And much of the world still lives that way. Even on most industrialized countries, the love affair with meat is less than a hundred years old. It started with the refrigerator car and the twentieth-century consumer society. But even with the twentieth century, man’s body hasn’t adapted to eating meat. The prominent Swedish scientist Karl von Linne states, “Man’s structure, external and internal, compared with that of the other animals, shows that fruit and succulent vegetables constitute his natural food.”

Comparison between carnivores, herbivores and humans

When you look at the comparison between herbivores and humans, we compare much more closely to herbivores than meat eating animals. Humans are clearly not designed to digest and ingest meat.

  • Meat-eaters: have claws
    Herbivores: no claws
    Humans: no claws
  • Meat-eaters: have no skin pores and perspire through the tongue
    Herbivores: perspire through skin pores
    Humans: perspire through skin pores

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An Introduction to “Vegetarianism and Occultism” by C. W. Leadbeater

vegetarianism and occultism

Vegetarianism and Occultism by C. W. Leadbeater was published by the Theosophical Society in 1913. Although things are much better a little over a century later, still there is far to go to realize the ideals set forth in the full article. The author’s words may seem intense–but so is the subject. And they merit serious consideration.

Leadbeater begins the article with six reasons for the superiority of a vegetarian diet from a purely physical/health standpoint, which include the following:

  • More Nutriment
  • Less Disease
  • More Natural to Man
  • Greater Strength
  • Less Animal Passion
  • Economy

He then follows with ethical, mental, and spiritual reasons. As an introduction to the article, we list the first of his health reasons. You can read the full article here.

The nutritional value of a vegetarian diet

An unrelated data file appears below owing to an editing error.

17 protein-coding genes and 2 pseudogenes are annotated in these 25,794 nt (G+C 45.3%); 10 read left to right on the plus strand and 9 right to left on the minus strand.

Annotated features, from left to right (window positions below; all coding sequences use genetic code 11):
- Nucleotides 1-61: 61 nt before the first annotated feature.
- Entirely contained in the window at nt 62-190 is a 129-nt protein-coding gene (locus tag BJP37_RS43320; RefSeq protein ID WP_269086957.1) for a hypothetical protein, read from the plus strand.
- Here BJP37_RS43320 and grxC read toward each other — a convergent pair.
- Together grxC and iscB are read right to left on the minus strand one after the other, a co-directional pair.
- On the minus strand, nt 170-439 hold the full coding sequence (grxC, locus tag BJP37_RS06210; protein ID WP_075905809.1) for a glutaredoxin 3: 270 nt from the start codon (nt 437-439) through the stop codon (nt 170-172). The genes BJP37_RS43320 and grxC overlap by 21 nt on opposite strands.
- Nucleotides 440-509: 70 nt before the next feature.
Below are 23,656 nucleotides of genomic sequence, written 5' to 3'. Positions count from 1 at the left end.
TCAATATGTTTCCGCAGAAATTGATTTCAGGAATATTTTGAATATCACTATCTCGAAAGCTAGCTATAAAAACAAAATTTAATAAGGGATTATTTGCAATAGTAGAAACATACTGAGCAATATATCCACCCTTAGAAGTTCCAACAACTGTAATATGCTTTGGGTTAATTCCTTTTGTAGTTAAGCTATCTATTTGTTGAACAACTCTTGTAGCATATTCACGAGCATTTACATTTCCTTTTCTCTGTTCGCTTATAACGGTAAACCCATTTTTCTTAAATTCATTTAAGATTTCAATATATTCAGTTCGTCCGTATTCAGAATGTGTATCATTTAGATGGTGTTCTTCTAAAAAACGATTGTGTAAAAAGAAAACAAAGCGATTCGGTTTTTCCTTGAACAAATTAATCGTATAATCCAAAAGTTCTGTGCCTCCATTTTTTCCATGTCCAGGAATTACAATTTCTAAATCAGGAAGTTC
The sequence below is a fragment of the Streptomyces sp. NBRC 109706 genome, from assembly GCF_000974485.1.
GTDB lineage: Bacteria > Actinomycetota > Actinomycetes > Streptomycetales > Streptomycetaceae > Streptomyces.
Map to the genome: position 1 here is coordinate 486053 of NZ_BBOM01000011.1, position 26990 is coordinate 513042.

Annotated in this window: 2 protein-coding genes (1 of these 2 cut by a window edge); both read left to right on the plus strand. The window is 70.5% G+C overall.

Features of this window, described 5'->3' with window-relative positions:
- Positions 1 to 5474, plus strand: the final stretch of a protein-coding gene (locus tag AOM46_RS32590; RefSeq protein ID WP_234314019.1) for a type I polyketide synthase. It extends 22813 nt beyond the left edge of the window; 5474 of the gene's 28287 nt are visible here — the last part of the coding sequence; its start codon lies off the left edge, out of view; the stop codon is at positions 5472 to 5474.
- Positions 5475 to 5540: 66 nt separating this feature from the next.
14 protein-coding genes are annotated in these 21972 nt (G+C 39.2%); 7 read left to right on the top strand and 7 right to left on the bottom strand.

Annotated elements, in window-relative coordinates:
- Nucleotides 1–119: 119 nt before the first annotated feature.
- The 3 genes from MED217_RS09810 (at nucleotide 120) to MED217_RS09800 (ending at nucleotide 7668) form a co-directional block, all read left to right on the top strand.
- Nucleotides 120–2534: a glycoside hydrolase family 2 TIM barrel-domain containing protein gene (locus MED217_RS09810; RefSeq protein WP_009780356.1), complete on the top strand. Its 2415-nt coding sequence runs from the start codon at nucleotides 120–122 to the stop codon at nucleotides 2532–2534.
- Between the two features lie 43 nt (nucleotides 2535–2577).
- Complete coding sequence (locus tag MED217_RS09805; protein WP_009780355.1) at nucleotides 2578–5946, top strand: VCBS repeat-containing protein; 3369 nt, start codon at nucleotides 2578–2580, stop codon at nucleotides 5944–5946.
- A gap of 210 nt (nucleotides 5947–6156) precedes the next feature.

First: Because vegetables contain more nutriment than an equal amount of flesh.

This will sound a surprising and incredible statement to many people. It must be clearly understood that this is not a question of habit, or of sentiment, or of prejudice; it is simply a question of plain fact. There are four elements necessary in food, all of them essential to the repair and the upbuilding of the body:

  1. Proteids or nitrogenous foods;
  2. carbohydrates;
  3. hydro-carbons or fats;
  4. salts.

This is the classification usually accepted among physiologists, although some recent investigations are tending to modify it to a certain extent.

Now there is no question that all of these elements exist to a greater extent in vegetables than they do in flesh. For instance, milk, cream, cheese, nuts, peas and beans contain a large percentage of proteids or nitrogenous matter. Wheat, oats, rice and other grains, fruits and most of the vegetables (except perhaps peas, beans, and lentils) consist mainly of the carbohydrates–that is, of starches and sugars. The hydro-carbons, or fats, are found in nearly all the proteid foods, and can also be taken in the form of butter or of oils. The salts are found practically in all food to a greater or less extent. They are of the utmost importance in the maintenance of the body tissues, and what is called saline starvation is the cause of many diseases.